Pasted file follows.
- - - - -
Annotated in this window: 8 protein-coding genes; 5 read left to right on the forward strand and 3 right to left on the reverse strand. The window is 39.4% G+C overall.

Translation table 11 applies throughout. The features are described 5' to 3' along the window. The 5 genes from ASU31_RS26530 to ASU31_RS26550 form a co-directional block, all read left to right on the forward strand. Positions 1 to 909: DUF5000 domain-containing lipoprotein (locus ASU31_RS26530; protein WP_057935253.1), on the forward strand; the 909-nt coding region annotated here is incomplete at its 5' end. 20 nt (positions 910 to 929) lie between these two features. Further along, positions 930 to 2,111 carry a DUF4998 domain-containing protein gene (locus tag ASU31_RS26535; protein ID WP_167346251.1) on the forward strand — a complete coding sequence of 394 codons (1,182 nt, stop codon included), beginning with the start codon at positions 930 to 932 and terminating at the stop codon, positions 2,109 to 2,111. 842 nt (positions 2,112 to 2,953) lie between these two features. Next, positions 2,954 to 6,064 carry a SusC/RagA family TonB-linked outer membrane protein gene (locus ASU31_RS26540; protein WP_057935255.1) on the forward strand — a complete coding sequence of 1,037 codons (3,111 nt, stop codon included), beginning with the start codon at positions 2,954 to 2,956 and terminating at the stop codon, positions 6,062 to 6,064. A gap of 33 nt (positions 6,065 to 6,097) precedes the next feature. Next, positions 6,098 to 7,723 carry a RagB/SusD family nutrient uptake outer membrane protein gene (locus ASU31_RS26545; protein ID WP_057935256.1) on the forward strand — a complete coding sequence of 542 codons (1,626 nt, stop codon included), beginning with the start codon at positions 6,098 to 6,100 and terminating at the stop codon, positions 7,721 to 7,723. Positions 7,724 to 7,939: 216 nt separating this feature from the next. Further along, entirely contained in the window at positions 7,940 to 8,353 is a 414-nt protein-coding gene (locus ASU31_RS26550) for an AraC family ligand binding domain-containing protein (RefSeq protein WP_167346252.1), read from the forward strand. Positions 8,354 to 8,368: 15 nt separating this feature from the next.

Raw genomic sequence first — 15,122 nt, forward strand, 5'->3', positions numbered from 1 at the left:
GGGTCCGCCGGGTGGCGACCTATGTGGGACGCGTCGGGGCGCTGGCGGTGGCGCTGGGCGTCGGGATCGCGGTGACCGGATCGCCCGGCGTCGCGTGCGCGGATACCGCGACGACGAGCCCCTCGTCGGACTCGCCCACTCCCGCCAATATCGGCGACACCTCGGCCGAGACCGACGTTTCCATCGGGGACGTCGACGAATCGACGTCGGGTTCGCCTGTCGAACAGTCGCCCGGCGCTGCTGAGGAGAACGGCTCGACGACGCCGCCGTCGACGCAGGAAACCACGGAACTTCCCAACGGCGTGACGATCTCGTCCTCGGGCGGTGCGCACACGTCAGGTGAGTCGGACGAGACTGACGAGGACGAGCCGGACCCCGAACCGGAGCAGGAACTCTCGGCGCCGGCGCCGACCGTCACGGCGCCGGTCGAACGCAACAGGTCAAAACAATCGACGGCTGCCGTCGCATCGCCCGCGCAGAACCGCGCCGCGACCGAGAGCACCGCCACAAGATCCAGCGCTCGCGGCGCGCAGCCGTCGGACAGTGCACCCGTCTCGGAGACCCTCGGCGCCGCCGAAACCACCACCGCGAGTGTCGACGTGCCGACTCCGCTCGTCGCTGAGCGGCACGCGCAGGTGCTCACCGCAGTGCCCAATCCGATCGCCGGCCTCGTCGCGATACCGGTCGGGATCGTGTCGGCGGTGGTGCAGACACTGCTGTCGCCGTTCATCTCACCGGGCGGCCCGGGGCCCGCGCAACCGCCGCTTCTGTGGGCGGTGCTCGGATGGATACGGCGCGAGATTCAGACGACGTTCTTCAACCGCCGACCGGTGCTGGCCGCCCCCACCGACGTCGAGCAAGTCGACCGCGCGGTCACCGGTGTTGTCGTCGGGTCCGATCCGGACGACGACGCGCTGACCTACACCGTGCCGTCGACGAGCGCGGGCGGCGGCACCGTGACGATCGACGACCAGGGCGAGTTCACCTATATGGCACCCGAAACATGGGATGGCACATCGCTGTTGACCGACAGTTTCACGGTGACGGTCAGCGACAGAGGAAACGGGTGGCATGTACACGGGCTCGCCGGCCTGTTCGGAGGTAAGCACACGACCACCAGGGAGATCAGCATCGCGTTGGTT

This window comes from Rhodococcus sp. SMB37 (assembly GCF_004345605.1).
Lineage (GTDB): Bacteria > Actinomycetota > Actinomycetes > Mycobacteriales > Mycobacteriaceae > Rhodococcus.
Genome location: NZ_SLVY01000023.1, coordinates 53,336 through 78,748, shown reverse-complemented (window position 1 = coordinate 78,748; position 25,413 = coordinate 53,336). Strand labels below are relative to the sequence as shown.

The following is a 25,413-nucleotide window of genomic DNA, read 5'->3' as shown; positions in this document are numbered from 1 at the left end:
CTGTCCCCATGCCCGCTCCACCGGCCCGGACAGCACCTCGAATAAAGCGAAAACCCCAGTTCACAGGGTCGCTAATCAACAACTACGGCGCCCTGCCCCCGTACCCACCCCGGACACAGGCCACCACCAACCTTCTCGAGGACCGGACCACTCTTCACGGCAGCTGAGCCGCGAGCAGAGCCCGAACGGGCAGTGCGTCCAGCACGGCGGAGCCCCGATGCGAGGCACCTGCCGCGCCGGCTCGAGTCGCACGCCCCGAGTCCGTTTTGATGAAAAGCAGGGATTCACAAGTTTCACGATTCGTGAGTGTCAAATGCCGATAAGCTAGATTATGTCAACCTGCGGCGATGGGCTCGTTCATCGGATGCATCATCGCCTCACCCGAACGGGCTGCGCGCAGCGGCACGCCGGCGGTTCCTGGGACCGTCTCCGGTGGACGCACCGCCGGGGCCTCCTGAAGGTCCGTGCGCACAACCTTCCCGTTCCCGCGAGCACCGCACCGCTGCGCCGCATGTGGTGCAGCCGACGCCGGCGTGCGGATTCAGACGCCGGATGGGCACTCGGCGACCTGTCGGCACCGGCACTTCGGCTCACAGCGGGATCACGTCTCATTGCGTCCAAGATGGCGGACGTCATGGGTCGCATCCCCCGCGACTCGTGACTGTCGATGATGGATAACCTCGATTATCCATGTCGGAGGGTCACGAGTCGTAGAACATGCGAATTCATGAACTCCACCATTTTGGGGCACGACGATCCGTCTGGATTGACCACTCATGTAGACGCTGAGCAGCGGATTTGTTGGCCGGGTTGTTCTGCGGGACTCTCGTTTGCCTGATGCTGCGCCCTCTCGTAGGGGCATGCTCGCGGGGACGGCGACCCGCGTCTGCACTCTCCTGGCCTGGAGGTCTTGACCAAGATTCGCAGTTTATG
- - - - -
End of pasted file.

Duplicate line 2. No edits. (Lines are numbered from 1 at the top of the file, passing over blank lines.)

Translation table 11 applies throughout. The features are described 5' to 3' along the window. The 5 genes from ASU31_RS26530 to ASU31_RS26550 form a co-directional block, all read left to right on the forward strand. Positions 1 to 909: DUF5000 domain-containing lipoprotein (locus ASU31_RS26530; protein WP_057935253.1), on the forward strand; the 909-nt coding region annotated here is incomplete at its 5' end. 20 nt (positions 910 to 929) lie between these two features. Further along, positions 930 to 2,111 carry a DUF4998 domain-containing protein gene (locus tag ASU31_RS26535; protein ID WP_167346251.1) on the forward strand — a complete coding sequence of 394 codons (1,182 nt, stop codon included), beginning with the start codon at positions 930 to 932 and terminating at the stop codon, positions 2,109 to 2,111. 842 nt (positions 2,112 to 2,953) lie between these two features. Next, positions 2,954 to 6,064 carry a SusC/RagA family TonB-linked outer membrane protein gene (locus ASU31_RS26540; protein WP_057935255.1) on the forward strand — a complete coding sequence of 1,037 codons (3,111 nt, stop codon included), beginning with the start codon at positions 2,954 to 2,956 and terminating at the stop codon, positions 6,062 to 6,064. A gap of 33 nt (positions 6,065 to 6,097) precedes the next feature. Next, positions 6,098 to 7,723 carry a RagB/SusD family nutrient uptake outer membrane protein gene (locus ASU31_RS26545; protein ID WP_057935256.1) on the forward strand — a complete coding sequence of 542 codons (1,626 nt, stop codon included), beginning with the start codon at positions 6,098 to 6,100 and terminating at the stop codon, positions 7,721 to 7,723. Positions 7,724 to 7,939: 216 nt separating this feature from the next. Further along, entirely contained in the window at positions 7,940 to 8,353 is a 414-nt protein-coding gene (locus ASU31_RS26550) for an AraC family ligand binding domain-containing protein (RefSeq protein WP_167346252.1), read from the forward strand. Positions 8,354 to 8,368: 15 nt separating this feature from the next.